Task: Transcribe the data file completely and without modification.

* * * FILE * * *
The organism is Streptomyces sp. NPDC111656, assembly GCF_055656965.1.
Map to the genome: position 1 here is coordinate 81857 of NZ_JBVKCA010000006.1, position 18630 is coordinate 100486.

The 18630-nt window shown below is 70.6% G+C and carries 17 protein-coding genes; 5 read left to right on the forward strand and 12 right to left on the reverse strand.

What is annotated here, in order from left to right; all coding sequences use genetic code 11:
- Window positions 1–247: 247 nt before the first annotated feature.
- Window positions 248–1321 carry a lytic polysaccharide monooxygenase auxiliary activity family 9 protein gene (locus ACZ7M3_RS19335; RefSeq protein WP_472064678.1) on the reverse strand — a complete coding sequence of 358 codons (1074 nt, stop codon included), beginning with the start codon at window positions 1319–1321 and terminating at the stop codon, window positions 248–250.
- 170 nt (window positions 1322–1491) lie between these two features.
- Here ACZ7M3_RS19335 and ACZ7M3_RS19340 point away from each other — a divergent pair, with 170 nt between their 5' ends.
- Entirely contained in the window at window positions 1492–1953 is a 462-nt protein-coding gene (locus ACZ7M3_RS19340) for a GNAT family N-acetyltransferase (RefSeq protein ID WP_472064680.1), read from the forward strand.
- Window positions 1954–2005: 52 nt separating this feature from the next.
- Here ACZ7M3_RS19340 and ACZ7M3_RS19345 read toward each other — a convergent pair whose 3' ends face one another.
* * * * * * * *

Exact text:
The organism is Streptomyces sp. NPDC111656, assembly GCF_055656965.1.
Map to the genome: position 1 here is coordinate 81857 of NZ_JBVKCA010000006.1, position 18630 is coordinate 100486.

The 18630-nt window shown below is 70.6% G+C and carries 17 protein-coding genes; 5 read left to right on the forward strand and 12 right to left on the reverse strand.

What is annotated here, in order from left to right; all coding sequences use genetic code 11:
- Window positions 1–247: 247 nt before the first annotated feature.
- Window positions 248–1321 carry a lytic polysaccharide monooxygenase auxiliary activity family 9 protein gene (locus ACZ7M3_RS19335; RefSeq protein WP_472064678.1) on the reverse strand — a complete coding sequence of 358 codons (1074 nt, stop codon included), beginning with the start codon at window positions 1319–1321 and terminating at the stop codon, window positions 248–250.
- 170 nt (window positions 1322–1491) lie between these two features.
- Here ACZ7M3_RS19335 and ACZ7M3_RS19340 point away from each other — a divergent pair, with 170 nt between their 5' ends.
- Entirely contained in the window at window positions 1492–1953 is a 462-nt protein-coding gene (locus ACZ7M3_RS19340) for a GNAT family N-acetyltransferase (RefSeq protein ID WP_472064680.1), read from the forward strand.
- Window positions 1954–2005: 52 nt separating this feature from the next.
- Here ACZ7M3_RS19340 and ACZ7M3_RS19345 read toward each other — a convergent pair whose 3' ends face one another.